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Built Heritage Resources & Cultural Heritage Landscapes

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Key Findings

During the cultural heritage existing conditions inventory work, 283 built heritage resources and cultural heritage landscapes, including Heritage Conservation Districts, were identified in the Study Area. Ontario Line West (OLW) has the most known, previously identified and potential heritage resources (139), followed by Ontario Line South (OLS) (121) and Ontario Line North (OLN) (23).

Identified built heritage resources are mainly concentrated:

  • In OLW, in the Exhibition Place area and throughout the downtown areas along Queen Street West, Richmond Street West, Adelaide Street West, King Street West, and Wellington Street West
  • In OLS, along Pape Avenue, in the Distillery District, and within the downtown area along Queen Street East, Adelaide Street East and King Street East
  • In OLN, along Pape Avenue and at Eglinton Avenue East and Don Mills Road

Notable built heritage resources and/or cultural heritage landscapes include:

  • In OLW, Exhibition Place and Fort York National Historic Site
  • In OLS, Osgoode Hall, Old City Hall, Distillery District, Massey Hall and Trinity Square
  • In OLN, Ontario Science Center and William Burgess Public School

Spotlight Case

Located on the north side of Gerrard Street East, west of Carlaw Avenue, Fire Station #324 is the only Toronto fire station built in the Art Deco style. Built in 1931, the two-story buff brick fire hall has a number of Art Deco features including a decorative stone frontispiece (combination of elements that decorate the main building entrance) with fire and lightning bolt detail.

image of Toronto Fire Station #324

Toronto Fire Station #324

Methods

A Cultural Heritage Report: Existing Conditions and Preliminary Impact Assessment identifies existing baseline cultural heritage conditions, including a historical summary of the development of the Study Area and an inventory of all known or potential built heritage resources and cultural heritage landscapes in the Study Area. The report also describes a range of potential impacts and mitigation measures – ‘preliminary’ heritage impact assessment based on current project knowledge.

Metrolinx will request the Minister of Heritage, Sport, Tourism and Culture Industries’ Consent where potential impacts include demolition or removal of any buildings or structures on a known or potential provincial heritage property of provincial significance or transfer of the property, in its entirety or partially, out of provincial control.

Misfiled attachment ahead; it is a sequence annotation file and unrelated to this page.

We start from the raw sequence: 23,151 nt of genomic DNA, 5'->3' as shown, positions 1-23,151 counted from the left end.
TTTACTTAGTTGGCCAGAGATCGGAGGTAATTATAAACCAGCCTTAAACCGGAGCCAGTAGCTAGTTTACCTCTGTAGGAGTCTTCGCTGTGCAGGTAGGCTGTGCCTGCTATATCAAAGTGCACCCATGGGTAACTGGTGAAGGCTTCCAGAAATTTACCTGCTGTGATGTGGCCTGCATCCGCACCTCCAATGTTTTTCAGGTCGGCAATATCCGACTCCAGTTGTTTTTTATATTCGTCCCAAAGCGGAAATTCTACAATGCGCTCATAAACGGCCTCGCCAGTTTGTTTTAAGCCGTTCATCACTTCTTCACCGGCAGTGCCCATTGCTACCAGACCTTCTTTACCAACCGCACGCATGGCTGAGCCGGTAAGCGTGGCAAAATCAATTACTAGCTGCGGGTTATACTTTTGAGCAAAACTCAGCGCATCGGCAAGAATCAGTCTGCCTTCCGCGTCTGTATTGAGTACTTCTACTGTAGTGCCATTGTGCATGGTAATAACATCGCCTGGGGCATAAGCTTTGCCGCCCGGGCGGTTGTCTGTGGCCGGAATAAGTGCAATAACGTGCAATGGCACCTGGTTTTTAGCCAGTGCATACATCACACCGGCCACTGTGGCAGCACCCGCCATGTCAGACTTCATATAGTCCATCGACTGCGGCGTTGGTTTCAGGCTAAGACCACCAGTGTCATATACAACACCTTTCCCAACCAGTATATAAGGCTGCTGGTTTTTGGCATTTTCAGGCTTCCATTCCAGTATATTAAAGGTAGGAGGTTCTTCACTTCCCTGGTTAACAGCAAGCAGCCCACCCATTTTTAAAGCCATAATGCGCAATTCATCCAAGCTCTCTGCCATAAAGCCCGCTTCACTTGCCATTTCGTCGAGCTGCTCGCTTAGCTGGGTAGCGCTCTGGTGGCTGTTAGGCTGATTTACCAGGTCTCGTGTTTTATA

Preliminary Potential Impacts & Mitigation Measures for Further Study

The Cultural Heritage Report identified all known and potential built heritage resources and cultural heritage landscapes in the broad Ontario Line study area. It is expected that the number of built heritage resources and cultural heritage landscapes that may be impacted will be significantly reduced once a preferred alignment has been identified and/or detailed design has commenced. Impacts and mitigation measures will be confirmed and/or changes will be identified during detailed design. All that information will then be documented in a Heritage Detailed Design Report.

Construction

Potential Impacts

  • For each property, the report presents a range of potential impacts and alternative mitigation options ordered from most to least preferred, from avoidance to demolition or removal. Avoidance is the preferred option. Demolition or removal is to be considered as a last resort and only when no other options are viable.

Potential Mitigation Measures

  • Potential mitigation measures will vary based on the potential impact. Examples of potential mitigation measures include:
    • Review of the Project design to avoid impacts to property
    • Limit encroachment as close to the property line as possible to minimize impacts to the building and/or heritage attributes
    • For retention and reuse of the building, complete an Adaptive Reuse Study to document the heritage attributes and plans for minimizing impacts
    • For relocation/demolition, complete a structural engineering assessment, complete detailed documentation of the property including salvageable materials and/or heritage attributes, and during design, incorporate commemoration signage in consultation with the City of Toronto Heritage Preservation Services

Operations

  • No impacts to built heritage resources and cultural heritage landscapes are anticipated as a result of operations

Future Studies

  • As part of the Environmental Impact Assessment Report, a Heritage Detailed Design Report will be prepared once a preferred alignment has been identified and/or detailed design has commenced.

 

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